Mer (software distribution)

Mer is a free and open-source software distribution, targeted at hardware vendors to serve as a middleware for Linux kernel-based mobile-oriented operating systems. It is a fork of MeeGo.


Some goals of the project are:
Mer is not an operating system; it is aimed to be one component of an operating system based on the Linux kernel. Mer is a part of the operating system above the Linux kernel and below the graphical user interface.
Mer just provides the equivalent of the MeeGo core. The former MeeGo user interfaces and hardware adaptation are to be done by various other projects and by hardware manufacturers, which will be able to build their products on top of the Mer core.


There is support for systemd, Wayland, Hybris, and other current FOSS software.
Zephyr is an attempt at creating a stack for use by other projects to be exploring lightweight, high-performance, next-generation UIs based on Mer, Qt5, QML Compositor and Wayland.
Weston 1.3, which was released on 11 October 2013, supports libhybris, making it possible to use Android device drivers with Wayland.

Supported hardware

Mer can be compiled for a number of instruction sets such as x86, ARM or MIPS.
There are Mer-based builds available for various devices, including Raspberry Pi, Beagleboard, Nokia N900, Nokia N950, Nokia N9 and for various Intel Atom-based tablets. These also include hardware adaptation packages and various UXes running on top of Mer, provided by different projects. They can be flashed on the device and might work in dual-boot mode with the original firmware.
Mer uses Open Build Service: but with :
Mer port nameOBS scheduler nameRPM architecturesOBS project name in MDSOBS repository name in MDSDescription
i486i586i486Core:i486Core_i486Generic i486+ X86 port
i586i586i586, i686Core:i586Core_i586SSSE3 enabled X86 port
x86_64x86_64x86_64Core:x86_64Core_x86_64Generic 64 bit port
armv6larmv7elarmv6lCore:armv6lCore_armv6lARMv6 + VFP port
armv7larmv7elarmv7lCore:armv7lCore_armv7lARMv7 VFPv3-D16 port, softfp ABI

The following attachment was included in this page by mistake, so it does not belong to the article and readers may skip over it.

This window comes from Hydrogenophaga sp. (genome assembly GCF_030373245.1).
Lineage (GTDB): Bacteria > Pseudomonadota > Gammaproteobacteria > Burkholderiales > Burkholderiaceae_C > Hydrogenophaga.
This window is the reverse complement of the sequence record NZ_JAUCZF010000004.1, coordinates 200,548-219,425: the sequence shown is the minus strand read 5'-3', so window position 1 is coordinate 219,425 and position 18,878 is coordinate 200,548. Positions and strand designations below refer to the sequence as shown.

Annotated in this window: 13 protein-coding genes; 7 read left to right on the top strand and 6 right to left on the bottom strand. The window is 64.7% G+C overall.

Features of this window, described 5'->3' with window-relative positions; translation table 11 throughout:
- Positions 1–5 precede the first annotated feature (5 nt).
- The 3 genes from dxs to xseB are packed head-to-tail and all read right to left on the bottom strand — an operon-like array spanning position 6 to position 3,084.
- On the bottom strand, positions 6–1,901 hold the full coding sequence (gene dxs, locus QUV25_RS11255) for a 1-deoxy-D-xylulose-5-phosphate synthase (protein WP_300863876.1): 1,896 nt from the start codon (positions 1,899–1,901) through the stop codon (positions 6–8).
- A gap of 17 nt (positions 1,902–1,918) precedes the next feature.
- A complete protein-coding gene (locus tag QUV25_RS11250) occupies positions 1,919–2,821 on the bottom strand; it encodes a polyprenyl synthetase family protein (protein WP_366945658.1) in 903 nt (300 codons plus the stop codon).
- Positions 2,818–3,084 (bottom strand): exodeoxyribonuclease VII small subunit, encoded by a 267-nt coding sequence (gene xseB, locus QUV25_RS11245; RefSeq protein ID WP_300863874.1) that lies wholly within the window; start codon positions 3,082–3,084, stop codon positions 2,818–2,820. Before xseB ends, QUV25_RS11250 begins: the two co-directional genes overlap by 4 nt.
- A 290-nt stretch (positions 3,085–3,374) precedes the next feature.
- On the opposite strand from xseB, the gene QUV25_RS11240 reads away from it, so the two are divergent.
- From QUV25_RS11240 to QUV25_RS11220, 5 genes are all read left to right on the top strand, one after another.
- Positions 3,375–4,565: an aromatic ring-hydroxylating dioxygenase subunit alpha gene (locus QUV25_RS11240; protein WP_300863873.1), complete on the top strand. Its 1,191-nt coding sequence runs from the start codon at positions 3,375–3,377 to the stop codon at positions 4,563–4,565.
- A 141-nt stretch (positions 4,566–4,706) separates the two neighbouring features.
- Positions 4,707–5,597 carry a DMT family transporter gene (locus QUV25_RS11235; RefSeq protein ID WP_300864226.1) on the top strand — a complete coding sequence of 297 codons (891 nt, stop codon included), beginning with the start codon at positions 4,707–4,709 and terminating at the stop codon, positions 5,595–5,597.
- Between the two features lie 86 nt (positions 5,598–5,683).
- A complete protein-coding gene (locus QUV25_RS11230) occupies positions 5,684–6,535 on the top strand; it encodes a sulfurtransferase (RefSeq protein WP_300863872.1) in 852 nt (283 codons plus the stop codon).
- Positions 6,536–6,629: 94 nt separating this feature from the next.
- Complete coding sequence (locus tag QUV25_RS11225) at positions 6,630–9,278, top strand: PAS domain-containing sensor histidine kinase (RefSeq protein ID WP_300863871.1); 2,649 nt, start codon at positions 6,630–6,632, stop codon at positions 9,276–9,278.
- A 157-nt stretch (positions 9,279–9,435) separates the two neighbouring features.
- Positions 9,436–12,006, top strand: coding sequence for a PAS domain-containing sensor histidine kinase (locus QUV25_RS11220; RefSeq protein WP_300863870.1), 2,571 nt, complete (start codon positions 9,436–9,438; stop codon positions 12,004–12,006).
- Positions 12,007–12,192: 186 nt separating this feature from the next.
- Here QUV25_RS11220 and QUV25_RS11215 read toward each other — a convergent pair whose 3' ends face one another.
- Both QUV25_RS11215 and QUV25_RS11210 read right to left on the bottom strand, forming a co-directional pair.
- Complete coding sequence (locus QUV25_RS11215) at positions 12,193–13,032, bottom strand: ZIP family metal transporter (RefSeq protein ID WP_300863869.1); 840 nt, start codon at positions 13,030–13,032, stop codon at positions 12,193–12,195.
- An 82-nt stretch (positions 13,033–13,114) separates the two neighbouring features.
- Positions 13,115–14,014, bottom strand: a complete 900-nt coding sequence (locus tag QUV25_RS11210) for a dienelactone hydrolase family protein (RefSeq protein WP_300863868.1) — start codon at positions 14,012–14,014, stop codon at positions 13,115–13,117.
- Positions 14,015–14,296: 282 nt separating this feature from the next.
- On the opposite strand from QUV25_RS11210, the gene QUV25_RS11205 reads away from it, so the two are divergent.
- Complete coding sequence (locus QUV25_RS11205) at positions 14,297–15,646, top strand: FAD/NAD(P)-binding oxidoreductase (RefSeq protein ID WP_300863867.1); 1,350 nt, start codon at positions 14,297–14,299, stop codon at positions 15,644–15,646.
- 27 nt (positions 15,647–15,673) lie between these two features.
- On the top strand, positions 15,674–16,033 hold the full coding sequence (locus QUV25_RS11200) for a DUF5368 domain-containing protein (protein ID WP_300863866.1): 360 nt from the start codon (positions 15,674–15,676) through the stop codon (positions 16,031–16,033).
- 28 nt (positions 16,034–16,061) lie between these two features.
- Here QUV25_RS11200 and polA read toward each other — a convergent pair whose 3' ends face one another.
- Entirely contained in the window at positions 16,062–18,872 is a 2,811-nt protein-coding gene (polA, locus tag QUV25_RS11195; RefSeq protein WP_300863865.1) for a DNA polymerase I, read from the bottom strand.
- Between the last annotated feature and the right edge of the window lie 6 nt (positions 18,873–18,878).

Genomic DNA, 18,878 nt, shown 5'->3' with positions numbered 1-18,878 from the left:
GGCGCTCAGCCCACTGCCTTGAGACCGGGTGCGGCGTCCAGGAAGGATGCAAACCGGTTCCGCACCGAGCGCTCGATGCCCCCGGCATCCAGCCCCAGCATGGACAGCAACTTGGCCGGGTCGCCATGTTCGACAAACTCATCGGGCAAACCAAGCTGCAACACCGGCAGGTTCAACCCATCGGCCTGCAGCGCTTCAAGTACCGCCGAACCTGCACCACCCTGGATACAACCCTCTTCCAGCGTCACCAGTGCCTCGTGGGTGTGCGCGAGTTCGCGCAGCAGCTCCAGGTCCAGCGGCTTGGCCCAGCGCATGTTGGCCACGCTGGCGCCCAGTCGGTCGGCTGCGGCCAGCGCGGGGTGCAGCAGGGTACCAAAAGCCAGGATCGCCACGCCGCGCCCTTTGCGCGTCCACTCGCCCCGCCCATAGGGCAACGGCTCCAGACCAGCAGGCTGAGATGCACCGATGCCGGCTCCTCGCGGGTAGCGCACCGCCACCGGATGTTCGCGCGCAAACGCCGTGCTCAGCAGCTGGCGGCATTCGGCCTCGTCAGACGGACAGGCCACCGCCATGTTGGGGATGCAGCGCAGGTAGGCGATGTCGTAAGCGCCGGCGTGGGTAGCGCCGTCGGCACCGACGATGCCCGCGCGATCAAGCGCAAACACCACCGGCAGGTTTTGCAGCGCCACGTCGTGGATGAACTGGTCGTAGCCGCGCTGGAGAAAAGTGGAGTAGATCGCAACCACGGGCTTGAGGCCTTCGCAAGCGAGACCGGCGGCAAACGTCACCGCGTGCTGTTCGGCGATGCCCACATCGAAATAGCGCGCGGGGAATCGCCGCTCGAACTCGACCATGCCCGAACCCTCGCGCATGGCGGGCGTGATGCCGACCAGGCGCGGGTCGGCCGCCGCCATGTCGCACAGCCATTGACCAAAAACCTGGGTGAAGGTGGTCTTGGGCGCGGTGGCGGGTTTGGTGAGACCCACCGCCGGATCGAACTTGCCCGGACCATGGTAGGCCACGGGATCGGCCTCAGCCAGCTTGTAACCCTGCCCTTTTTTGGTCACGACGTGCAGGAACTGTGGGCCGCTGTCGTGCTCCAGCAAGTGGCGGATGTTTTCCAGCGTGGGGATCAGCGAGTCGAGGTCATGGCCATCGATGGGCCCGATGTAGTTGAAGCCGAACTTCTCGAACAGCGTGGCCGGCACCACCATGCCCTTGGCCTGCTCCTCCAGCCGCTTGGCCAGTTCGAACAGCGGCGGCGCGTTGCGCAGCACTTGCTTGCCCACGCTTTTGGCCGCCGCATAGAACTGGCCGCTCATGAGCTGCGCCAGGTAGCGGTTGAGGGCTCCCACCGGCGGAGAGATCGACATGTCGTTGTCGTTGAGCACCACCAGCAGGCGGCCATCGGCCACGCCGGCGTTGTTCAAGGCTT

armv7hlarmv8elarmv7hlCore:armv7hlCore_armv7hlARMv7 VFPv3-D16 port, hardfp ABI
armv7tnhlarmv8elarmv7hl, armv7nhl, armv7tnhl, armv7thlCore:armv7tnhlCore_armv7tnhlARMv7 VFPv3-D16 port, hardfp ABI, NEON, Thumb2
mipselmipsmipselCore:mipselCore_mipselMIPS32 O32 ABI port, hardfloat

Products based on Mer

KDE Plasma Active

Mer was used as a reference platform for KDE's Plasma Active.

Vivaldi Tablet and Improv-computer

In January 2012 a Plasma Active-tablet device, initially known as 'Spark tablet' and soon renamed 'Vivaldi Tablet', was announced. Based on the Allwinner A20 SoC, it would have a 7" multitouch display, run the Plasma Active user interface on top of Mer, and have a target price of about €200. The project encountered some problems when its hardware partner in China completely changed the internal components and was reluctant to release the kernel source for the new hardware. As of early July 2012, the Vivaldi had been set back, but a solution was "in the pipes", according to Plasma developer Aaron Seigo. As a kind of side project Improv-computer was targeted for developers and was to be released in January 2014, Mer preinstalled. In mid 2014 both projects were discontinued.

Nemo Mobile

Parallel to Sailfish OS by Jolla, Nemo Mobile is a community-driven operating system based on a Linux kernel, Mer, a GUI and diverse applications.

Jolla and Sailfish OS